48 hour 'till Siberia. I'll arrive half an hour after sunset. It'll be dark then. I'm thinking perhaps I'll leave the motorcycle at the ghost town ruins, and night hike immediately after I arrive. Instead of packing the motorcycle with my camping gear, I'll instead prepare my three-day tactical bag, and wear it while riding all the way out to the desert. This is easy to do, as I can simply loosen the pack's shoulder straps and allow the bike's pillion seat to carry the pack's full weight. This way, I just get off the bike when I arrive, tighten the straps, and start walking into the dark.
For this hike I'll go perhaps a mile north from Siberia into the near edge of the Deep Water Wilderness. This will be my first real overnight in the desert-and away from the reassuring touch of civilization-in over three decades. A homecoming of sorts.
The last time I did a night hike like this I was very young. I remember that night well. I remember emerging from my tent deep in the night to admire the rising moon. I remember the warm empty promise of the desert night wind. I remember feeling so small and frail, standing naked and barefoot on the sand in the vast and empty night. The great, dark desert illuminated with faint pale moonlight. The only man on Earth it seemed. It's possible my nihilism can be traced to this moment, or moments like this. There were many then.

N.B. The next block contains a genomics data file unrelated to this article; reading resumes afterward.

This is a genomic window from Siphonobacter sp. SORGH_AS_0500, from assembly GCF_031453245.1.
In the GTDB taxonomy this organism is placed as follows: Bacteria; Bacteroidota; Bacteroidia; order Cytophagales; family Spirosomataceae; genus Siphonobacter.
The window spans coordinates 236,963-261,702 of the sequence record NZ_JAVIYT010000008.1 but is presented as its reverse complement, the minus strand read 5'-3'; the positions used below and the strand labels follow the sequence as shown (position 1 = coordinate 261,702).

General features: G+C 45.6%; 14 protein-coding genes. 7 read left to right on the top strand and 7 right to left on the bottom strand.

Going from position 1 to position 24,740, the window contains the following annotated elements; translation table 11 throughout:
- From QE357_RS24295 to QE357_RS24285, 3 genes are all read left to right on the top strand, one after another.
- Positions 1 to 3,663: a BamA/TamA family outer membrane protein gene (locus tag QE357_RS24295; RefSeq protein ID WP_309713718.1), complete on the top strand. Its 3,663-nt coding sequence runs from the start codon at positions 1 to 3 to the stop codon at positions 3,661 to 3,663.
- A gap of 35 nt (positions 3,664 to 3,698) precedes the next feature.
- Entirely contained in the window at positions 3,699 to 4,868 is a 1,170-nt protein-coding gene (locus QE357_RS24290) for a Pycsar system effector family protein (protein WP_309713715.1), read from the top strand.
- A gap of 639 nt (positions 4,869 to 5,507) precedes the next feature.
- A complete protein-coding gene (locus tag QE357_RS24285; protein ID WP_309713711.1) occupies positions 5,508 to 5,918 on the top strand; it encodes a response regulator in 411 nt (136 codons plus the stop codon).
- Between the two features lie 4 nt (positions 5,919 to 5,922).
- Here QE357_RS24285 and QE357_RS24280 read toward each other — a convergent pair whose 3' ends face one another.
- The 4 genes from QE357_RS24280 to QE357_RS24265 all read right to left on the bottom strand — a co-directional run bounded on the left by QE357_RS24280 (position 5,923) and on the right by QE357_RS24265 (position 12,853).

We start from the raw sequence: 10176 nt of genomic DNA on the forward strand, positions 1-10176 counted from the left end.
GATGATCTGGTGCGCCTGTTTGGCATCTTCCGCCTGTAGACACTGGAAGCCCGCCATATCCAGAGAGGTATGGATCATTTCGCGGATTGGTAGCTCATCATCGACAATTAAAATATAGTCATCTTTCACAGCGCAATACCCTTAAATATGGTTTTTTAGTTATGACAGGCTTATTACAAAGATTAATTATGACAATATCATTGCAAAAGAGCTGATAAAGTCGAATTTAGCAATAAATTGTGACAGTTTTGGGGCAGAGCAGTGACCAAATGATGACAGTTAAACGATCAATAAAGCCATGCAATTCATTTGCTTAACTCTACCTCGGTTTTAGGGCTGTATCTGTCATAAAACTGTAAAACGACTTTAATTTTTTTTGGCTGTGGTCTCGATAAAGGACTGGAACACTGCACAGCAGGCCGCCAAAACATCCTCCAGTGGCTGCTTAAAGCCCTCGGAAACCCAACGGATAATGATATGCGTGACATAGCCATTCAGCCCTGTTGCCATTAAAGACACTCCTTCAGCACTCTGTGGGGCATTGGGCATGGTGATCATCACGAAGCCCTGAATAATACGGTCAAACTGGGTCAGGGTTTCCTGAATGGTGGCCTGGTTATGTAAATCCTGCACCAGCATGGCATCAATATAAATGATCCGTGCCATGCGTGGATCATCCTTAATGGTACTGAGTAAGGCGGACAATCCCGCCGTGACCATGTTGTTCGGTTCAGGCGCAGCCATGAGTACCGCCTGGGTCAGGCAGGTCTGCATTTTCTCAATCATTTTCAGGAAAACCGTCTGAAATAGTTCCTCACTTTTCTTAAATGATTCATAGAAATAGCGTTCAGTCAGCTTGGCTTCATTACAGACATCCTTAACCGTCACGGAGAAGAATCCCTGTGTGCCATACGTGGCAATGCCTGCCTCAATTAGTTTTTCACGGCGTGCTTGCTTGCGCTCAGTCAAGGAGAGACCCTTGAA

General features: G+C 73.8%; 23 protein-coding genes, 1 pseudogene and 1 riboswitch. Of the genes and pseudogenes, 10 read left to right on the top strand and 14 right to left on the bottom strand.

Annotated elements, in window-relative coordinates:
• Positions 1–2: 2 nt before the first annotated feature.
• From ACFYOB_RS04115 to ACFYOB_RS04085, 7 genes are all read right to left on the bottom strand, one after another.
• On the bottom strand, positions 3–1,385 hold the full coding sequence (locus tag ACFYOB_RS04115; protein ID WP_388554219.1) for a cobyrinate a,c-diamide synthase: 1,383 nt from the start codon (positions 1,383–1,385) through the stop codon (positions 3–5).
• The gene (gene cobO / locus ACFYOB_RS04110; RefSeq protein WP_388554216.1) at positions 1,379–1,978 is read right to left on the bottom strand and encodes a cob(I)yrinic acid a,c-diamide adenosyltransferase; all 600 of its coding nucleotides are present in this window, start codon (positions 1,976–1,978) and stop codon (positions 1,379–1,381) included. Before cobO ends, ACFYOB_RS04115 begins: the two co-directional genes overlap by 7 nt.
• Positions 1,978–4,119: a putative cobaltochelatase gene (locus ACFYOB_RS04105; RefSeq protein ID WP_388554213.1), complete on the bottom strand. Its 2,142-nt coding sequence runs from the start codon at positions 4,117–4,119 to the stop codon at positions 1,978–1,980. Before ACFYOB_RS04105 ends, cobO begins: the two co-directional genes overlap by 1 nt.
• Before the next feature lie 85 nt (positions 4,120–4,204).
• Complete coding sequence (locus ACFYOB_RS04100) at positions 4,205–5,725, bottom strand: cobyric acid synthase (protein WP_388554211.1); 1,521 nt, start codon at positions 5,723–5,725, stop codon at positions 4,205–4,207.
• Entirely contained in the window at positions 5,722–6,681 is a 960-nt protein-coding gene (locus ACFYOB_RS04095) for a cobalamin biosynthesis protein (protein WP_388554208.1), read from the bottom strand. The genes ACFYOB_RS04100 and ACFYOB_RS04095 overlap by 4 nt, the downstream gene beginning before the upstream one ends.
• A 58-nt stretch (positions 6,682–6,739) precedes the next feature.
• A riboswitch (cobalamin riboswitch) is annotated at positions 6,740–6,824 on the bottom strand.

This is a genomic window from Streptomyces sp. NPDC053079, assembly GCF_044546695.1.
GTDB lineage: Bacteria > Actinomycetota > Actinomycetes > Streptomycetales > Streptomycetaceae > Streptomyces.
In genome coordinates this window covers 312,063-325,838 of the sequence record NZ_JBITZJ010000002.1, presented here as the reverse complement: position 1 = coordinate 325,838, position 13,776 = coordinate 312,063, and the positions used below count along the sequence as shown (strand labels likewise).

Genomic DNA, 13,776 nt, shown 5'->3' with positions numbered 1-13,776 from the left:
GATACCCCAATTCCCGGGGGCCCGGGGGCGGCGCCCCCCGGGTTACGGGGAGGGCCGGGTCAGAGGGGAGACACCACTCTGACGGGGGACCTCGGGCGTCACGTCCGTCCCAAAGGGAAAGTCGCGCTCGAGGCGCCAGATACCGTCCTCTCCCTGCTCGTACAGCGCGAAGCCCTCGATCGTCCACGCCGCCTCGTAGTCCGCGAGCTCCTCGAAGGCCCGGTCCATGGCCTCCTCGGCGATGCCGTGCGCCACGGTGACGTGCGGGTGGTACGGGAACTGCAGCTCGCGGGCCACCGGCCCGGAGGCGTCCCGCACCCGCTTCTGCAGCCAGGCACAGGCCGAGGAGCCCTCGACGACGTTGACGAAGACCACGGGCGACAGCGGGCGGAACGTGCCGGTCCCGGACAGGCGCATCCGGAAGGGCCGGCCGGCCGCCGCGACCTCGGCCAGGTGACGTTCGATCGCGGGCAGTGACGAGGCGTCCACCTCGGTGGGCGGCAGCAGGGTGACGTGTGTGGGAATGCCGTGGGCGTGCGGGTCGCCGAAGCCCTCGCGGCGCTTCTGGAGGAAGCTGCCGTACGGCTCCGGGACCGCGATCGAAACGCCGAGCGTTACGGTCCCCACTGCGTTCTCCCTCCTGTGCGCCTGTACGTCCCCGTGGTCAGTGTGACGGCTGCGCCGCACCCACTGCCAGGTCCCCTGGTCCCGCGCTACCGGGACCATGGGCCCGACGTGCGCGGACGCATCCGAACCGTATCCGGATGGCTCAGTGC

I wonder how my much older mind will react to this same experience 48 hours from now? Things are very different now. I'm a family man now. I have solid life objectives now. I have sound principals now. I have deeply meaningful purpose now. I know and recognize The Great Indifference now. I don't fear the empty. Death is a wondrous, perhaps utterly final mystery to me now. I no longer pretend I've out-thought death's mystery, and I no longer pledge allegiance to any comforting story of forever. I now instead await and welcome whatever strange, wondrous or terrible reality really awaits. I think I'm ready for whatever I'll now find in the night.